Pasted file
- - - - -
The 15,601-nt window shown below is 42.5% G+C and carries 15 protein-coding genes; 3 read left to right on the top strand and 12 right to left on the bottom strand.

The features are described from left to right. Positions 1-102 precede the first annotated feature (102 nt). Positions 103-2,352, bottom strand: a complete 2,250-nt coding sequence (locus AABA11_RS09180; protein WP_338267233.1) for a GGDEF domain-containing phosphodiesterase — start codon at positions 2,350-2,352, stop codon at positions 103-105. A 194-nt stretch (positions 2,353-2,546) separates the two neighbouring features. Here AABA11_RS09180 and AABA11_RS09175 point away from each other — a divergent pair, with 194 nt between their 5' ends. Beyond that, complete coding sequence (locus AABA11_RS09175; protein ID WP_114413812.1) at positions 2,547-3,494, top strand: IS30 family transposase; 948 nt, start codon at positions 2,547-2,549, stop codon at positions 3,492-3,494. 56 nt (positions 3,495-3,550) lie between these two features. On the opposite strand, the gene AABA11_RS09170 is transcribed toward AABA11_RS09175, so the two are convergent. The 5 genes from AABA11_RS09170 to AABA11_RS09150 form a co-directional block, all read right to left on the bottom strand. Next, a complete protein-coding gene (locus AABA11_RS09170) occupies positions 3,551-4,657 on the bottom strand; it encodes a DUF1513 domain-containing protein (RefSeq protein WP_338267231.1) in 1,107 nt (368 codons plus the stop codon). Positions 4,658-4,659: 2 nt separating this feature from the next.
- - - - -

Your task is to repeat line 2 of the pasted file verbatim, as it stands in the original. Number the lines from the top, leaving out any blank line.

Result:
The features are described from left to right. Positions 1-102 precede the first annotated feature (102 nt). Positions 103-2,352, bottom strand: a complete 2,250-nt coding sequence (locus AABA11_RS09180; protein WP_338267233.1) for a GGDEF domain-containing phosphodiesterase — start codon at positions 2,350-2,352, stop codon at positions 103-105. A 194-nt stretch (positions 2,353-2,546) separates the two neighbouring features. Here AABA11_RS09180 and AABA11_RS09175 point away from each other — a divergent pair, with 194 nt between their 5' ends. Beyond that, complete coding sequence (locus AABA11_RS09175; protein ID WP_114413812.1) at positions 2,547-3,494, top strand: IS30 family transposase; 948 nt, start codon at positions 2,547-2,549, stop codon at positions 3,492-3,494. 56 nt (positions 3,495-3,550) lie between these two features. On the opposite strand, the gene AABA11_RS09170 is transcribed toward AABA11_RS09175, so the two are convergent. The 5 genes from AABA11_RS09170 to AABA11_RS09150 form a co-directional block, all read right to left on the bottom strand. Next, a complete protein-coding gene (locus AABA11_RS09170) occupies positions 3,551-4,657 on the bottom strand; it encodes a DUF1513 domain-containing protein (RefSeq protein WP_338267231.1) in 1,107 nt (368 codons plus the stop codon). Positions 4,658-4,659: 2 nt separating this feature from the next.